In today’s business world, almost every company is placing greater emphasis on corporate sustainability. In fact, a 2020 study on sustainable supply chain by Coyote Logistics found that 81% of companies are more focused on sustainability today than they were just three years ago.
The idea that organizations should generally do good by taking steps to protect the planet and its natural resources became popular less than four decades ago. The term “sustainable development,” which evolved into a more general umbrella of sustainability, was first coined in the 1987 report Our Common Future, published by the World Commission for Environment and Development (WCED). The WCED proposed that sustainable development meant progress that would meet the needs of current generations without compromising the ability of future generations to meet their needs. This definition was picked up by the United Nations Brundtland Commission that same year, and the thought eventually gave rise in 1994 to the adoption of the triple bottom line—an idea that, in addition to the standard measure of profit, companies should also prioritize caring for people and the planet.
This triple bottom line is indeed moving the needle in business growth. Accenture research on responsible leadership shows that companies with high ratings for environmental, social and governance (ESG) performance—of which sustainability is a crucial component—saw average operating margins nearly four times higher than those of lower ESG performers. Shareholders received almost three times higher annual total returns than poor ESG performers.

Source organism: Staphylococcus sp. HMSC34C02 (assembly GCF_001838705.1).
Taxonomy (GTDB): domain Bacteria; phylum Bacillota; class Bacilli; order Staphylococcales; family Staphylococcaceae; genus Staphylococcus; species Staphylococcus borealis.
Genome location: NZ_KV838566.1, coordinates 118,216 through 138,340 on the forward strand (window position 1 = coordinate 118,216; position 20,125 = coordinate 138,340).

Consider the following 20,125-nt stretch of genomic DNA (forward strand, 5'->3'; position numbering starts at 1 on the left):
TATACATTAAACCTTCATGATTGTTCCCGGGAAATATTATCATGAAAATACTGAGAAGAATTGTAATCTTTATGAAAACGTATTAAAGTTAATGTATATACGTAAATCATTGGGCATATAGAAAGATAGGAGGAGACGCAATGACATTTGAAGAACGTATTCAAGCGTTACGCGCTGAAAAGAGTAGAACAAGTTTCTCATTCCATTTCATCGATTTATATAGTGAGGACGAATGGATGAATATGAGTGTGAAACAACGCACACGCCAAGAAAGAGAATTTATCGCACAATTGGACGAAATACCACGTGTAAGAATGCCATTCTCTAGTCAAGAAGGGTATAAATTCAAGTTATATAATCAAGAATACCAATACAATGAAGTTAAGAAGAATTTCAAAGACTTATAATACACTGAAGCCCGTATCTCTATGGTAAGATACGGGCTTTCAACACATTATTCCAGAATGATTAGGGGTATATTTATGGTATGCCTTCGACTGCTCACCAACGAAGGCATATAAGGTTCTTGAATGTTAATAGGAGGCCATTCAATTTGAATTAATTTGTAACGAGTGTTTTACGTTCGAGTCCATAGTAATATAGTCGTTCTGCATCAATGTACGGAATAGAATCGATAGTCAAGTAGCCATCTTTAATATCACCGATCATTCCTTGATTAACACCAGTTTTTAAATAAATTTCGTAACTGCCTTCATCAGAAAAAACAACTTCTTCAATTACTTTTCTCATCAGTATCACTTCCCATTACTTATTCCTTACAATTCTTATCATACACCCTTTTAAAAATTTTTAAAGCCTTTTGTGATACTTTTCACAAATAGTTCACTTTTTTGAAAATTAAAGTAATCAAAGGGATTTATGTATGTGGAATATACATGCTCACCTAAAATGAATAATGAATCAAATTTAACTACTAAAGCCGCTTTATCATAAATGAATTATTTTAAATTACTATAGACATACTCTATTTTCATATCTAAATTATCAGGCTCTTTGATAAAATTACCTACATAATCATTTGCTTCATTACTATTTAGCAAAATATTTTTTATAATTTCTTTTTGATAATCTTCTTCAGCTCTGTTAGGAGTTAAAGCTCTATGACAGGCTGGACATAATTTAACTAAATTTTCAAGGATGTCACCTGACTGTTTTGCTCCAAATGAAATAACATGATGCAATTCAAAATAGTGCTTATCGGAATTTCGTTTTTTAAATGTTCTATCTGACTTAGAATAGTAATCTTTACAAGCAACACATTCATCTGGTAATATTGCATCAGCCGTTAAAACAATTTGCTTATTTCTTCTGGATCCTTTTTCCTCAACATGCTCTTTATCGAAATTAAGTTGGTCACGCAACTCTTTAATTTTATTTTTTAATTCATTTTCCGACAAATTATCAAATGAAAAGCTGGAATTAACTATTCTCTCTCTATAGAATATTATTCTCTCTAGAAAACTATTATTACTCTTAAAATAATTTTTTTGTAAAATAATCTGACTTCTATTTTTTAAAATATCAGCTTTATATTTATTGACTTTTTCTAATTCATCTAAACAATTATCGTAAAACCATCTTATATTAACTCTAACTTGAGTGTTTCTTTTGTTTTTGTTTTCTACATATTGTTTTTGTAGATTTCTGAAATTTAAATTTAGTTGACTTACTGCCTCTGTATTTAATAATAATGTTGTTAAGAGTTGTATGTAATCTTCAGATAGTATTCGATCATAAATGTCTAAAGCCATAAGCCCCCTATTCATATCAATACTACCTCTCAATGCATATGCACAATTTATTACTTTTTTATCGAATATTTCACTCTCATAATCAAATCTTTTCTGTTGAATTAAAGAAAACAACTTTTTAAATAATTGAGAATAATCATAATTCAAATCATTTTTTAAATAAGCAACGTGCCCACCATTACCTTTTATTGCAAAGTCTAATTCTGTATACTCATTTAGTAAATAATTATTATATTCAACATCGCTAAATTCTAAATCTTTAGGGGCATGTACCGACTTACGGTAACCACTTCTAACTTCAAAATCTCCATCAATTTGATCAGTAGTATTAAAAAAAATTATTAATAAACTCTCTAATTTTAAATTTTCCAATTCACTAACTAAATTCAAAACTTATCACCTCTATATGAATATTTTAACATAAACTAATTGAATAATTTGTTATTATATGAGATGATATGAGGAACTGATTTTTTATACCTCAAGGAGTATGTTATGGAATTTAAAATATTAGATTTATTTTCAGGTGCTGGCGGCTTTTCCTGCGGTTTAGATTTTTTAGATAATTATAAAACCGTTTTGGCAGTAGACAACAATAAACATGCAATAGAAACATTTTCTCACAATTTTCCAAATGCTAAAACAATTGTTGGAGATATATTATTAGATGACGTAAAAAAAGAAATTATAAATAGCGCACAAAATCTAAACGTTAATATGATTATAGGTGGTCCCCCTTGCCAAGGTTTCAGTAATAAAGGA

While headlines make for provocative public relations moves and external pressures firmly push for sustainability commitments, the real work for companies in establishing and living by sustainability agendas requires dedication, deliberate execution and systematic management.
Whether you are at the beginning of your company’s sustainability journey or you are in a more mature company that has already defined a sustainability path, employing these tips for sustainability management will help improve your current and future initiatives:
An impactful sustainability plan and a correlated management system starts with assessing where the organization is and where it wants to be. Leadership should start with these critical questions:
- What business activities carry the biggest risk of having an adverse impact on sustainability factors?
- How do we change our business strategy to incorporate new and evolving sustainability initiatives?
- What would improved sustainability outcomes look like?
- What data do we need to collect to support our sustainability efforts?
- Is the necessary data already being collected, and where is it?
- How do we best track progress against our stated goals?
By addressing these questions together, rather than placing sustainability programs in silos, companies can gain greater clarity on what tools and training are needed to move the organization, its supply chain, and its employees' contributions forward.